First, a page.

The Power in Having No Power

Welcome to Format Free Fridays, the one day a week when I break the format of answering your questions and I dispense that which we rarely welcome in life: Unsolicited Information.

In the wake of Hurricane Sandy and 2012’s first nor'easter, many east coasters found themselves without power for days, or in my case, for weeks.  What did you do with that opportunity? Did you fight against it? Buy a generator? Leave town? Or did you embrace the opportunity to disconnect from technology? There’s no right answer and even if there were, I’m certainly not going to judge.

In hindsight, had I known what I’d be in for, I would have taken my childhood friend up on her offer to flee New York and go to her home in North Caldwell New Jersey before the storm hit.  But I didn’t know that I’d spend 6 days without power, walking up and down 13 flights of stairs in the dark with 2 dogs (1 of which needed to be carried up the stairs because he’s 12 years old) three times a day, twice running out of the building with the dogs and our 2 cats for fear that our building was going to explode from the smell of gas or from the sound of nearby manhole explosions. I didn’t know that I’d finally leave my home only to spend another week living in 2 different hotel rooms, and because I didn’t know that, I surrendered to the power disconnect.  And in that disconnect, I connected very deeply. To humans.

It was a paradox, that power outage.  On the one hand it kicked up many of my basic fears: I couldn’t reach people. There was no power, no cell service, my land line (yes, I’m among the only New Yorkers who has one just in case of an emergency) was dead, none of the stores had food, those that did would only accept cash ~ I only had about $100.00 in cash at home, ATMs were down, there was no mass transit, no cabs, no gas / no rental cars, etc.  It was, to say the least, frightening.

On the other hand, the loss of power provoked my instinct to protect others, and in order to do that, I had to connect with others.  Not through Facebook, not through my blog, not through Skype or via text messaging, but by walking out my front door (with a flashlight) and knocking on my neighbors’ doors to see if they were OK, to invite them over for dinner, to (sometimes) insist on dropping off a hot meal, and by accepting their generosity in sharing what little food they had thawing out in their refrigerators and freezers.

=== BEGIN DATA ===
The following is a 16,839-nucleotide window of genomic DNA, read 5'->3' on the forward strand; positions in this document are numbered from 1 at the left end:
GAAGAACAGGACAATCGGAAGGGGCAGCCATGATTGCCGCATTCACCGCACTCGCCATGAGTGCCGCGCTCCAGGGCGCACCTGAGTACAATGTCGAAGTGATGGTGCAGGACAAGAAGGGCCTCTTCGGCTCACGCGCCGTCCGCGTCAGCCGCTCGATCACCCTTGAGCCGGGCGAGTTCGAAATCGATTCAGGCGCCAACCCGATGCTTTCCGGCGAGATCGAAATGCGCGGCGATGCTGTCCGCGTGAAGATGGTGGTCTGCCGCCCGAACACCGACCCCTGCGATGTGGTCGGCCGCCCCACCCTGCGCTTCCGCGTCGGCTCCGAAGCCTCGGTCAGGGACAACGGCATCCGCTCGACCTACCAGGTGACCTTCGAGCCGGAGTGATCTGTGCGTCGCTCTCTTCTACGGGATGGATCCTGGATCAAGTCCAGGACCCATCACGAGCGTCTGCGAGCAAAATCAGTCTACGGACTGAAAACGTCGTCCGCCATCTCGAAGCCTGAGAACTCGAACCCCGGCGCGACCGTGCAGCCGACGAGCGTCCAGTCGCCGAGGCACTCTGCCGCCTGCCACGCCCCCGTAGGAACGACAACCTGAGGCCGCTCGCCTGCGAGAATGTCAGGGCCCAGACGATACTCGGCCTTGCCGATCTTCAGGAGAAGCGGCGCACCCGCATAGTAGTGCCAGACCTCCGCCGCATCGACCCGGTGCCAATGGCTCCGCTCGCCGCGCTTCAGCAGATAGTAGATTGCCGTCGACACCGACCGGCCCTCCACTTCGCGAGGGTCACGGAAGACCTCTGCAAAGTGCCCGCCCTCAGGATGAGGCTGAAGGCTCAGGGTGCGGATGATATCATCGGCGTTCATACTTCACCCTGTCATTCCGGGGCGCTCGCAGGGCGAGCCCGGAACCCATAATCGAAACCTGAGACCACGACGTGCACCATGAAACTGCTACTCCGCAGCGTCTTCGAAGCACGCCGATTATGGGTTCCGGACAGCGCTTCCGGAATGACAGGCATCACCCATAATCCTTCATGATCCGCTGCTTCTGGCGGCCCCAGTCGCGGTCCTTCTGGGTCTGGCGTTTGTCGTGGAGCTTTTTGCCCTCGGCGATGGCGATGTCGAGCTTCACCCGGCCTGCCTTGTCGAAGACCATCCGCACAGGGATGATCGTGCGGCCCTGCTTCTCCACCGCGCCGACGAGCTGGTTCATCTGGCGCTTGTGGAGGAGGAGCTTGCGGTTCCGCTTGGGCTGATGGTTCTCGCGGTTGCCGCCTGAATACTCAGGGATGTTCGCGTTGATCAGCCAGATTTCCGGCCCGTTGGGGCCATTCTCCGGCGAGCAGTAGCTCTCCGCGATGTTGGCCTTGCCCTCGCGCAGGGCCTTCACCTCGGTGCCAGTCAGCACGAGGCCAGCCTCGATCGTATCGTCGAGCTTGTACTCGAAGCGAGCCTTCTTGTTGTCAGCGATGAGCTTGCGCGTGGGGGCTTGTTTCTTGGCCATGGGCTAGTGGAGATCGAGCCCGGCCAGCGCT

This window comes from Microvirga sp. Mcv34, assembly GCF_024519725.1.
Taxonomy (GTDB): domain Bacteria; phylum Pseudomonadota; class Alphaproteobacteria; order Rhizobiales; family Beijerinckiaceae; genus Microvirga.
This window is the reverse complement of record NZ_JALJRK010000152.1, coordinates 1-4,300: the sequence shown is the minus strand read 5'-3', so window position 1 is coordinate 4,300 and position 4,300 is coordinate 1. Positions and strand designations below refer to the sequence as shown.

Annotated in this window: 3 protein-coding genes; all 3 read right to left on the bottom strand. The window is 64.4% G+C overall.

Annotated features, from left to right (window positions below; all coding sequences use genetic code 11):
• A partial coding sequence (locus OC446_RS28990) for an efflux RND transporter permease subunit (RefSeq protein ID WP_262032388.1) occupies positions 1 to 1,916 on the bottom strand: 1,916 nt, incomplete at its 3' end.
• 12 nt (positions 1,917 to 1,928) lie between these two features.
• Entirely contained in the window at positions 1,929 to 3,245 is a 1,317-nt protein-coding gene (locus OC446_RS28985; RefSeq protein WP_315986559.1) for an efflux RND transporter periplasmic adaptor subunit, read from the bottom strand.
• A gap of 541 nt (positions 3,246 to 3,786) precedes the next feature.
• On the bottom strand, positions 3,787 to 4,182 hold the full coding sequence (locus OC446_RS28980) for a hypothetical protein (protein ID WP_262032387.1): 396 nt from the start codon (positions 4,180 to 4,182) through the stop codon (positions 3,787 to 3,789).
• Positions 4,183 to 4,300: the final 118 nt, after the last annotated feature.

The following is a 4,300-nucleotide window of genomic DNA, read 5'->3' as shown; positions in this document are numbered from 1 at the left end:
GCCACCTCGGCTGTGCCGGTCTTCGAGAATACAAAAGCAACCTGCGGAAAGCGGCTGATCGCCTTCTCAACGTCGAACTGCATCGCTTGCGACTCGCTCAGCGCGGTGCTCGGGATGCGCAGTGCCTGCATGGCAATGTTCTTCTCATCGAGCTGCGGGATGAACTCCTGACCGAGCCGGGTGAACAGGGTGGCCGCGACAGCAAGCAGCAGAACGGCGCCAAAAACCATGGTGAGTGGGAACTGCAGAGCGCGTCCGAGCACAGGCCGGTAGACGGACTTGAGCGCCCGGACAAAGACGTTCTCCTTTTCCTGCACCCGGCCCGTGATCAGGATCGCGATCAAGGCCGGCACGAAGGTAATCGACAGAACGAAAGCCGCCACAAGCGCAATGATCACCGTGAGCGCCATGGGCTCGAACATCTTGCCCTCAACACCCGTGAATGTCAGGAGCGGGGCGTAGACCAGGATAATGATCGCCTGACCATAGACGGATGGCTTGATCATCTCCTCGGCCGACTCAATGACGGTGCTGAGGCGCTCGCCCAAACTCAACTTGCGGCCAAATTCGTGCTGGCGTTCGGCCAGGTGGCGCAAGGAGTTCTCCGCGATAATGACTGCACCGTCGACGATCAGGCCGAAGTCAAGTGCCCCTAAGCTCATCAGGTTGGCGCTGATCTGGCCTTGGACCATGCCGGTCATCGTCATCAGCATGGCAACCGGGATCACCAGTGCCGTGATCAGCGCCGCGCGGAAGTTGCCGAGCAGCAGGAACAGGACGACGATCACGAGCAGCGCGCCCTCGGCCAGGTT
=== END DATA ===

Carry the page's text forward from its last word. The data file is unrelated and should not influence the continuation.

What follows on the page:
Something changed when the lights went out.  The rules of society changed.  Suddenly it was OK to knock on a neighbor’s door. Just for company. Neighbors who had been afraid of my dogs were offering to help take them out, to relieve me of the burden of the 13 flights of stairs, knowing that I’d just had surgery. In the evenings, my home became a home base of sorts, my dining room table filled with mismatched candles, steaming plates of food, not enough wine, and my neighbors. It was the week before the Presidential election and so of course we couldn’t avoid talking about, and fighting about, politics. Sometimes we played the how’d you meet your spouse game. I enjoyed hearing everyone’s story, getting to know each person, learning which personalities clashed with others at the table.  In that week, we became a family, my neighbors and me.

After the power returned my 16-year old niece asked me what I did for fun without internet. I told her that Steph and I played cards. I couldn’t tell if she was horrified or touched in the way I used to get when someone elderly would reflect on days gone by. The truth is I enjoyed playing cards.  And I enjoyed bonding with my neighbors.  And those are two things I plan to maintain even as life returns to normal, which begins tonight, as we’re moving back home.